Every Monday, there are a handful of quarterbacks (and offensive coordinators) around the league who wake up dreading the film session that awaits. Carson Wentz was the captain of that team this week, and the pain that came with watching Sunday’s debacle against Philadelphia might have hurt more than the nine sacks he endured.
Overmatched is the kindest way to describe Washington’s offense, inept is more accurate and horrendous is not a stretch.
The Commanders’ first series was a harbinger. On first down, Wentz had a ball batted at the line of scrimmage, on second down he threw low for a harmless 5-yard completion, and on third down, he was sacked against a four-man rush.
The rest of the first half was a dizzying amount of the same. With no run game, the offensive line struggled in pass protection, and Wentz didn’t help by holding the ball too long and misfiring on all kinds of throws.
The Commanders’ first dozen pass plays that called for Wentz to stay in the pocket resulted in one completion for five yards — and five sacks.
Think about that.
And this: At halftime, the Eagles had 24 points, and Carson Wentz had 24 passing yards.
The ways to point out how bad their offense was are numerous. But I’m more interested in making sense of the particular issues that made their offense so offensive – and how they can be fixed. Here’s what I found.
Failing Pass Protection
The offensive line’s complete inability to handle routine four-man rushes and the occasional five-man rush is a good place to start. WOW! No offensive line should struggle against a pass rush that isn’t well-disguised and isn’t bringing more rushers than you have blockers. The Eagles routinely lined up in a four-man front, rushed those four and still got to Wentz. Often.
But, the pressure that affected Wentz isn’t all on the offensive line. He often failed in that crucial moment when NFL quarterbacks win or lose a dozen times each game. When they hit the top of their drop, the pocket is caving in and the pressure is almost home. There is literally a split second when one of three things happens:
1. The ball comes out and gets to the right place with accuracy.
2. The pressure leads to an errant throw.
3. There is hesitation and then a sack.
Time and time again, Wentz checked the hesitation and sack box.
I always look for visual comparisons to help me grasp the differences in QB play the previous weekend presented. One successful play I saw from Aaron Rodgers in the Packers-Buccaneers game juxtaposed how Washington and Wentz struggled with Philadelphia’s basic pass rush.
On a third-and-8 for Green Bay early in the second quarter, Tampa Bay’s defense lined up with seven possible rushers on the ball. There was no real way to decipher how many or which players would actually rush. At the snap, the three defenders aligned furthest to the left of Rodgers on the D-line all turned and sprinted back into pass coverage. The four to the right all rushed, as did a safety who was lined up a few yards off the ball.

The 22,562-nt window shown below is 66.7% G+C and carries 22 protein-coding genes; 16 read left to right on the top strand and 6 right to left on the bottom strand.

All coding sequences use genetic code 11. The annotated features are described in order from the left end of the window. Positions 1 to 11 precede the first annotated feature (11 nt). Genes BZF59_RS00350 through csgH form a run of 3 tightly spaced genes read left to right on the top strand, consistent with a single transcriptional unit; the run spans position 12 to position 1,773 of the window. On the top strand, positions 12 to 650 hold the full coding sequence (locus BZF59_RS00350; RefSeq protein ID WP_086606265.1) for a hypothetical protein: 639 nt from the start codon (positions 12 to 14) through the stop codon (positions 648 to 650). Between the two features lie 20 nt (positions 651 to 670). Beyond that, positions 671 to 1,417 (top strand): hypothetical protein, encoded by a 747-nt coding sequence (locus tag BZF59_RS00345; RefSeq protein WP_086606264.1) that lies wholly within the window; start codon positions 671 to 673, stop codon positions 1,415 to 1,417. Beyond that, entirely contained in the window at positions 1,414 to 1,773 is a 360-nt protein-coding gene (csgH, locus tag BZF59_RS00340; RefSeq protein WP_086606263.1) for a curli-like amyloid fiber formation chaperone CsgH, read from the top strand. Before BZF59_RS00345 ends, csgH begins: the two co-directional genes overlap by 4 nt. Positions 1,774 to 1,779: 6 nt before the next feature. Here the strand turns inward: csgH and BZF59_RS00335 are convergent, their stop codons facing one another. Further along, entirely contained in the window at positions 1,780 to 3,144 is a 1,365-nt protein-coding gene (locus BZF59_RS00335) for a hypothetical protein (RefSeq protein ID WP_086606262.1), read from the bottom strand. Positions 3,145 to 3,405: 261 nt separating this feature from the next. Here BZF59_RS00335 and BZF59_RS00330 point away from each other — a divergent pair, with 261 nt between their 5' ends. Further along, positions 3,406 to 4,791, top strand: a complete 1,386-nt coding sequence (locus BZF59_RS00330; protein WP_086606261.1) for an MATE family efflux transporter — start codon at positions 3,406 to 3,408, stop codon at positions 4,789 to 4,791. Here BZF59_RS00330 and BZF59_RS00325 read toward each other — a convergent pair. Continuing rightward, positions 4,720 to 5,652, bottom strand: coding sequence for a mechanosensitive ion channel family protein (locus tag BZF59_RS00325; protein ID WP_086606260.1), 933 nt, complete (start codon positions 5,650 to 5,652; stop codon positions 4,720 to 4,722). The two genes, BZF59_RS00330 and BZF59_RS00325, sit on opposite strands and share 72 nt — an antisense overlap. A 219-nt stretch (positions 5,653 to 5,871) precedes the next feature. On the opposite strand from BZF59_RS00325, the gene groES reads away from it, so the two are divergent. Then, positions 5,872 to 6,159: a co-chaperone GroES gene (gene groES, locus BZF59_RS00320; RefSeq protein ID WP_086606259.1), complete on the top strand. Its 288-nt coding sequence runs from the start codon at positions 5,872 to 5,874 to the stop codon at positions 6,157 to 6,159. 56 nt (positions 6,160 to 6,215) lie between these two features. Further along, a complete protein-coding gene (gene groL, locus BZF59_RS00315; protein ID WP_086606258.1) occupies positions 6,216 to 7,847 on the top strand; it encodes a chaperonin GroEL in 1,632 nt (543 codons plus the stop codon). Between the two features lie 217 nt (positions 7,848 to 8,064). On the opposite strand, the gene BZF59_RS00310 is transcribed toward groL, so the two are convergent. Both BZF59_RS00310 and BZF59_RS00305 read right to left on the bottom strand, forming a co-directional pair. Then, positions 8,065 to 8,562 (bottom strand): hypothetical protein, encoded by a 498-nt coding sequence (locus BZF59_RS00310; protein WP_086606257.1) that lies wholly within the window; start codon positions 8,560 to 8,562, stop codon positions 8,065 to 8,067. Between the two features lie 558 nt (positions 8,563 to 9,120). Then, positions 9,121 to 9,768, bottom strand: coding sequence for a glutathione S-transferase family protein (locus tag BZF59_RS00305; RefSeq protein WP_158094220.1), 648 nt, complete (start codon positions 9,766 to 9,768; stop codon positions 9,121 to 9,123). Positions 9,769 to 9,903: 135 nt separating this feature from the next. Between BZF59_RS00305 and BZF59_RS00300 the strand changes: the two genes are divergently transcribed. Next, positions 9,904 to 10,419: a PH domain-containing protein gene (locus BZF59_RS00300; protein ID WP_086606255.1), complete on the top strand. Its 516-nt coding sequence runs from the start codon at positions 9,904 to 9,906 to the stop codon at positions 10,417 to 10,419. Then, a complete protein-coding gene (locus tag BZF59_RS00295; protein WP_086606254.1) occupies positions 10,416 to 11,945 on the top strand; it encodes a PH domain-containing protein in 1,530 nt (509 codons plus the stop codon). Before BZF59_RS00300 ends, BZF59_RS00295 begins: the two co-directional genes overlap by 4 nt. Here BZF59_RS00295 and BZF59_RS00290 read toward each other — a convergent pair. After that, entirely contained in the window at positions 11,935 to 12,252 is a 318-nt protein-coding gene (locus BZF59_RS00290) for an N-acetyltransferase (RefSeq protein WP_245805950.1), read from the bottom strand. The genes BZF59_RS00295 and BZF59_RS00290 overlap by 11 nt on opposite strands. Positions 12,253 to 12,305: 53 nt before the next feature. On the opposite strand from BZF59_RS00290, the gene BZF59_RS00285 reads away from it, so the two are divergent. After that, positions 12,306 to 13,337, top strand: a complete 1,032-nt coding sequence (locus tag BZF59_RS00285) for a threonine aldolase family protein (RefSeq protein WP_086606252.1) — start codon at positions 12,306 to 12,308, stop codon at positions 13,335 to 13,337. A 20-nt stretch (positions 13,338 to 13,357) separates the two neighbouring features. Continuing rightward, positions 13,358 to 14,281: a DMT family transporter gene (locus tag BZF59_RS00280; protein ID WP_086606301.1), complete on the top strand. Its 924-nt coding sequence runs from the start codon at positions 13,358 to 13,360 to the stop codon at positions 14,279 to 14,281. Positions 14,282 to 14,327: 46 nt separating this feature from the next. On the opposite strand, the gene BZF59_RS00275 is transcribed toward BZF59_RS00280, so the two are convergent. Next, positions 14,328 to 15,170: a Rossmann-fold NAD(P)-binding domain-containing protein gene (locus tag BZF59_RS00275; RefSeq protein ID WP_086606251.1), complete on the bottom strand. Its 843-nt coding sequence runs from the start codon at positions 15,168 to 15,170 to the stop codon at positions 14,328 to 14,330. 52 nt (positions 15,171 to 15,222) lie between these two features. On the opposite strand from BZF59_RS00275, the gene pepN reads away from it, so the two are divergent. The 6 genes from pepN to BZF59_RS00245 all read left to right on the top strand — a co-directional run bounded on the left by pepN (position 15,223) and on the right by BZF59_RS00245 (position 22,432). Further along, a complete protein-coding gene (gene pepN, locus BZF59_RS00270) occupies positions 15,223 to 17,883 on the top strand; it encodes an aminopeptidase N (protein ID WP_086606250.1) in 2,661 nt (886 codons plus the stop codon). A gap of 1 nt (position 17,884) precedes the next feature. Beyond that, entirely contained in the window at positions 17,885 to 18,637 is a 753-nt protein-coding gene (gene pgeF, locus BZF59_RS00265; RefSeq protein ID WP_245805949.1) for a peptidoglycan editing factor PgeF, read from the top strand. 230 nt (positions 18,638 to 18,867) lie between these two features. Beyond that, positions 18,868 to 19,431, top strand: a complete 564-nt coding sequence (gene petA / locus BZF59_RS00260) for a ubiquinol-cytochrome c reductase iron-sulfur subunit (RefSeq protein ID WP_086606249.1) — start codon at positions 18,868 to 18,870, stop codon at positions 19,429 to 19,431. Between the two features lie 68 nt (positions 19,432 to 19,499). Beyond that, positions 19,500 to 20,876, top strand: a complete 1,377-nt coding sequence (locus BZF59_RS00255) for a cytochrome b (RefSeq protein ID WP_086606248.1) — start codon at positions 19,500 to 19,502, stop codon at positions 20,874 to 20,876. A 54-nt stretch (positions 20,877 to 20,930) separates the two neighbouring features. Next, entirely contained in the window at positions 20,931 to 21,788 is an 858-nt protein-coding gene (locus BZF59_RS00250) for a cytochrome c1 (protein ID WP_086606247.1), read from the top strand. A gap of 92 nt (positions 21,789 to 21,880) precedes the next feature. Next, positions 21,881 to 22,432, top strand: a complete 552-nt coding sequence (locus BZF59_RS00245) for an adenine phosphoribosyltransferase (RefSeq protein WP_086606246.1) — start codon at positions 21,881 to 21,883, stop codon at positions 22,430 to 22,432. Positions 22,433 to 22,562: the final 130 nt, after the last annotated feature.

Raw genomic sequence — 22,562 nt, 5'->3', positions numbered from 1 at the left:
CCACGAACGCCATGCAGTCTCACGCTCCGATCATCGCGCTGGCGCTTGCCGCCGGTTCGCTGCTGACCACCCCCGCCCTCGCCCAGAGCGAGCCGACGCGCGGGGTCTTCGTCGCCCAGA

A couple of seconds of chaos ensued, putting Rodgers in the crosshairs for that split second I mentioned above: Would he cave to the sack? Or immediately — and accurately — find a place to go with the ball?
He moved up to find the smallest of open areas in the collapsing pocket, spotted an outlet beneath the sticks and got his receiver the ball accurately, allowing him to run for a first down. A master class in handling an exotic blitz, and winning the moment when the QB either gets sacked or gets something accomplished.
With Rodger’s example in mind, consider Wentz’s reaction in his moments when the Eagles’ pass rush was an eyelash away. He blinked.
The moment came and went, and it ended with Wentz still holding the ball at the bottom of a pile. Six times in the first half and nine times overall.
Wentz is Struggling With Accuracy
His short-route accuracy also let him down. For Wentz, it’s not only a placement issue, it’s a velocity issue. Low and fast or high and hard are tough combos for backs, receivers and tight ends who aren’t that far from the quarterback. All they want is a catchable ball right on them or right in front of them. This is a fundamental concept since we increasingly see quarterbacks on third-and-medium and third-and-long throw short of the line to gain, with the hope that a catch and run, not just a catch, will move the chains.
Let’s go back to Rodgers’ early success against Tampa. He converted the first five third-down situations, winning on each one by throwing beneath the sticks. The combo of his decisiveness and his accuracy allowed his playmakers to get the ball early, catch it in stride and pick up the first down. His precision was off the charts. He was decisive with where to go with the ball and nearly perfect with his placement.
This theme was present and vital on both of the Buccaneers’ touchdown drives with Tom Brady — in a game decided by two points.
When I see Wentz throw I’m reminded of a shortstop who has gone to the hole, backhanded the ball and has to fire one across the diamond with real zip to get the runner by one step. His longer windup motion looks the part, and his velocity does as well. For intermediate and longer routes, it can be beautiful; for shorter ones, if he misses even a little, which Wentz often did on Sunday, the “and run” part of “catch and run” takes a major hit.
Is it unfair to compare Wentz in his first year with Washington to the reigning MVP in his fourth year with Matt LaFleur? Maybe. But placing an “A” example next to an “F” in a complex part of the game that can be the difference between points and punts — and ultimately wins and losses – also shines a light on what mattered most in the process, and why the results were so different.